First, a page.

To me Market Vendor, he is Sir Tony Cozier, the greatest radio and television broadcaster ever from the Caribbean, and the greatest in the world in his or any other era.
No other ever mastered all the diciplines –– radio, television and print –– in the way dat Sir Tony did.What a pity dat nobody –– not de Queen nor we Government –– thought it fit to honour this brilliant Bubbajan, Caribbean man and world citizen wid a knighthood. No other before he, and I suspect none to come in the future, gine offer the range and quality of Sir Tony’s work. He had de voice and de personality, de wit and de wisdom, de delivery, de timing, de nuances of tone, de drama, de excitement, de integrity.
Sir Tony was in every respect a class act all de way. Only de late John Arlott could come close to Cozier; but then Arlott didn’t master TV as well.
Cozier and Reds Perreira use to travel all ’bout de world commentating pun West Indies cricket back in de day when de CBU, Caribbean Broadcasting Union, use to struggle to put together de coverage of ball-by-ball cricket matches fuh audiences in the region. And it was Cozier and Reds Perreira who would undergo severe hardships and inconveniences to bring balanced coverage to de Caribbean and present some balance to otherwise biased cricket broadcasting by broadcasters in de “big countries”, especially when West Indies would pepper de opposition wid pace and beat ball wid bat!
Cozier took on de biases of de British and used their language to defeat them. He did the same to de Aussies when like de English they couldn’t tek de heat but wouldn’t stay out of de kitchen, and always he did it with grace and style; never offensive.
Sunday mornings will never be the same, because reading Tono, as he was to his friends, was part of the Sunday ritual of going to church, a big lunch and either sports or de beach pun a Sunday afternoon.
To any aspiring broadcaster, de word pictures he would paint were to be envied, this was a communicator of class, self-taught and in demand all over the world as much for his top-class commentary as for his insights, analysis and wit!
I well remember too de funeral service fuh de late PM David Thompson, and de team assembled by Vic Fernandes dat included Fernandes, Cozier, Dennis Johnson, Carol Roberts, Ronnie Clarke and others. Here was Cozier –– not at a cricket match –– but still outstanding at a state funeral service for a fallen leader.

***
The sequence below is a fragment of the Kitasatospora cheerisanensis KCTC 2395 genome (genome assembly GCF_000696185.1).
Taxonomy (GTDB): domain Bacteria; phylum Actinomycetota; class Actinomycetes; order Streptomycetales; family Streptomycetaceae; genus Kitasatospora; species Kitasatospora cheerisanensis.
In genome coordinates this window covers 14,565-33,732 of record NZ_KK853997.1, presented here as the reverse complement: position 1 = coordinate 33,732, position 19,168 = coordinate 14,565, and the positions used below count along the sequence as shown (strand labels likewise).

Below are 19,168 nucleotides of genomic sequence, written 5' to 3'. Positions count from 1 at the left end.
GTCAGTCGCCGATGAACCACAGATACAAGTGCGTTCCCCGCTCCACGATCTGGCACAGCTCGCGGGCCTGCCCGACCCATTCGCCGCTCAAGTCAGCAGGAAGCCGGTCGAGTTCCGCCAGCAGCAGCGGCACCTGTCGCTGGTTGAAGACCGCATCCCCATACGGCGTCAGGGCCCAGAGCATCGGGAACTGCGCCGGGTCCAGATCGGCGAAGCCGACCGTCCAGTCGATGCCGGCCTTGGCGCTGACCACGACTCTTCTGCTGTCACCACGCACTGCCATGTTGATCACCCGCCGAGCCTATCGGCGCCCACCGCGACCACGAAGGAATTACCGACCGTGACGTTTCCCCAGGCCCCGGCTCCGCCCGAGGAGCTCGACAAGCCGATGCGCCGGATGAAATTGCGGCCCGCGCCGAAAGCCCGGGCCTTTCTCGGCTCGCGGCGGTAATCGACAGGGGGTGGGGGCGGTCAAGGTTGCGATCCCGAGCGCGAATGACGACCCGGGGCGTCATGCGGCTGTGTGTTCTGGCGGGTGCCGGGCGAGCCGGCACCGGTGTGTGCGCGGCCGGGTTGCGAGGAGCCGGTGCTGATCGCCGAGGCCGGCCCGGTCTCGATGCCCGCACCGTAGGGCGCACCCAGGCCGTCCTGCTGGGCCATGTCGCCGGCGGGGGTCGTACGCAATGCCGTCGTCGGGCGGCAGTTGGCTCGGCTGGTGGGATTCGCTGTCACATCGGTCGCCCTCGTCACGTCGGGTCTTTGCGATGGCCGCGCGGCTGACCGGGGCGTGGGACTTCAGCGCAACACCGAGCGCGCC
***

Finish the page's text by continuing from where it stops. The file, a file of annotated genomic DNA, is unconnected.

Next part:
In 1997, Sir Tony was inducted into the Caribbean Broadcasting Hall Of Fame. It was a signal honour to a world-class broadcaster. Prime Minister Ralph Gonsalves of St Vincent and the Grenadines paid glowing tribute to him pun Capital Media HD 99.3. At times he choked up when speaking of this great man.
When Sir Tony was on the mic, even if the cricket was boring or slow, he had a way making it seem exciting, bringing an energy over six hours daily fuh five days to what would have otherwise been a boring experience. Listening to Tono on radio, yuh would immediately feel like you was in de Oval, ’cause he would describe it in ways dat mek it seem like it right in yuh living room. Dat was the essence of a great broadcaster.
What a pity it was dat we were robbed of Tony’s voice and insights in de region over dese past few years, his voice silenced not by an optometrist but but by a systems analyst.
Those of us who worked with this great man gine count weselves lucky to have met and interacted wid Sir Tony.
As PM Comrade Ralph said, somebody like Tony does come along once in a hundred years. I glad I came along at de right time to meet, know and work wid Sir Tony.
Rest in peace, Brother. You have set the bar high.
You are an Olympic and world champion; and when Bravo’s song is sung, it is not only de cricketers we sing ’bout, but you Tony Cozier, ’cause you were and gine always remain a world champion.
I Market Vendor gone fuh now. You have a blessed and a wonderful day, yuh hear?